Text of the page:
return enumerator.MoveNext();
        }

        public void Reset()
        {
            enumerator.Reset();
        }

        public T Current
        {
            get { return enumerator.Current; }
        }

        object IEnumerator.Current
        {
            get { return enumerator.Current; }
        }
    }

    private SaveableEnumerator enumerator;

    public SaveableEnumerable(IEnumerable<T> enumerable)
    {
        this.enumerator = new SaveableEnumerator(enumerable.GetEnumerator());
    }

    public IEnumerator<T> GetEnumerator()
    {
        return enumerator;
    }

    IEnumerator IEnumerable.GetEnumerator()
    {
        return enumerator;
    }

    public void Dispose()
    {
        enumerator.ActuallyDispose();
    }
}

Now you can do:

using (IEnumerable<int> counter = new SaveableEnumerable<int>(CountableEnumerable()))
{
    foreach (int i in counter)
    {
        Console.WriteLine(i);
        if (i > 10)
        {
            break;
        }
    }
    DoSomeStuff();
    foreach (int i in counter)
    {
        Console.WriteLine(i);
        if (i > 20)
        {
            break;
        }
    }
}
  • Thanks for the idea, but I'm looking for a solution to the former of your examples. – Steve Guidi Dec 16 '09 at 14:25
1

JerKimball had an interesting approach. I try to take it to the next level. This uses reflection to create a new instance and then sets the values on the new instance. I also found this chapter from C# in Depth to be very useful. Iterator block implementation details: auto-generated state machines

static void Main()
{
    var counter = new CountingClass();
    var firstIterator = counter.CountingEnumerator();
    Console.WriteLine("First list");
    firstIterator.MoveNext();
    Console.WriteLine(firstIterator.Current);

    Console.WriteLine("First list cloned");
    var secondIterator = EnumeratorCloner.Clone(firstIterator);

    Console.WriteLine("Second list");
    secondIterator.MoveNext();
    Console.WriteLine(secondIterator.Current);
    secondIterator.MoveNext();
    Console.WriteLine(secondIterator.Current);
    secondIterator.MoveNext();
    Console.WriteLine(secondIterator.Current);

    Console.WriteLine("First list");
    firstIterator.MoveNext();
    Console.WriteLine(firstIterator.Current);
    firstIterator.MoveNext();
    Console.WriteLine(firstIterator.Current);
}

public class CountingClass
{
    public IEnumerator<int> CountingEnumerator()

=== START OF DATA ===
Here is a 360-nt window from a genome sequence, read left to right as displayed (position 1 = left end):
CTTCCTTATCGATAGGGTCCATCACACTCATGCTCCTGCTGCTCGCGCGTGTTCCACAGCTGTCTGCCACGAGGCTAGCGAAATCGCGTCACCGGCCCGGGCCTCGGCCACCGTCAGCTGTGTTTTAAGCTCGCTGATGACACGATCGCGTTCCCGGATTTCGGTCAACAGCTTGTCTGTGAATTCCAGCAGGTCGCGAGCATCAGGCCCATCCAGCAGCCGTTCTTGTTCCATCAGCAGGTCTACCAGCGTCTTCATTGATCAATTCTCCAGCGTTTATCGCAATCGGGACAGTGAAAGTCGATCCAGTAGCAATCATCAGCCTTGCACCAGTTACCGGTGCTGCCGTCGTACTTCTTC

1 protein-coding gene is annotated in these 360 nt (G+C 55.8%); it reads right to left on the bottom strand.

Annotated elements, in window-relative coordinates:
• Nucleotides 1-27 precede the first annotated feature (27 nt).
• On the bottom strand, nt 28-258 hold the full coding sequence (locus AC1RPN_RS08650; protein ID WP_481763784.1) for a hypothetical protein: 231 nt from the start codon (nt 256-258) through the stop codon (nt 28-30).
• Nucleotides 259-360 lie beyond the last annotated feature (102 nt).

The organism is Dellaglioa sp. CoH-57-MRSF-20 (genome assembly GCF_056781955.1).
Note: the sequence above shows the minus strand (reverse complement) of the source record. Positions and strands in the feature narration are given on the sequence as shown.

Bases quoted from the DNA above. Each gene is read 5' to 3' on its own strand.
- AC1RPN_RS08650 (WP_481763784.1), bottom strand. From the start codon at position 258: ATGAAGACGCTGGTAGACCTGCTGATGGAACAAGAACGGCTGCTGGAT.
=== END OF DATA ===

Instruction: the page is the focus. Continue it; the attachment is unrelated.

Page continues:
{
        int i = 1;
        while (true)
        {
            yield return i;
            i++;
        }
    }
}

public static class EnumeratorCloner
{
    public static T Clone<T>(T source) where T : class, IEnumerator
    {
        var sourceType = source.GetType().UnderlyingSystemType;
        var sourceTypeConstructor = sourceType.GetConstructor(new Type[] { typeof(Int32) });
        var newInstance = sourceTypeConstructor.Invoke(new object[] { -2 }) as T;

        var nonPublicFields = source.GetType().GetFields(BindingFlags.NonPublic | BindingFlags.Instance);
        var publicFields = source.GetType().GetFields(BindingFlags.Public | BindingFlags.Instance);
        foreach (var field in nonPublicFields)
        {
            var value = field.GetValue(source);
            field.SetValue(newInstance, value);
        }
        foreach (var field in publicFields)
        {
            var value = field.GetValue(source);
            field.SetValue(newInstance, value);
        }
        return newInstance;
    }
}
0

So what you really want is to be able to resume an iteration later, am I correct? And cloning the enumerator or collection is how you think you'd do such a thing?

You could make a class which wraps an IEnumerable, and exposes a custom enumerator which, internally, clones the inner IEnumerable, and then enumerates over that. Then, using GetEnumerator() would give you an enumerator which could be passed around.

This would create an extra copy of the IEnumerable for each Enumerator "in flight," but I think it would meet your needs.

  • I'd like to resume iteration later, after the original enumerator has run its course. Cloning the collection to an IList<T> makes the solution easy, as I can write my own iterator class that tracks indexes, but I'd like to avoid this if possible. Could you give a short psuedo-code example for your solution? I'm not clear on how you intend on cloning the inner IEnumerable instance. – Steve Guidi Dec 16 '09 at 14:43
  • 1
    Ah, so you want to do an iteration from one point, and then resume that iteration back at some previous point. I'd just make a new collection then, as any solution to this problem is going to reduce to that anyway. – kyoryu Dec 16 '09 at 20:51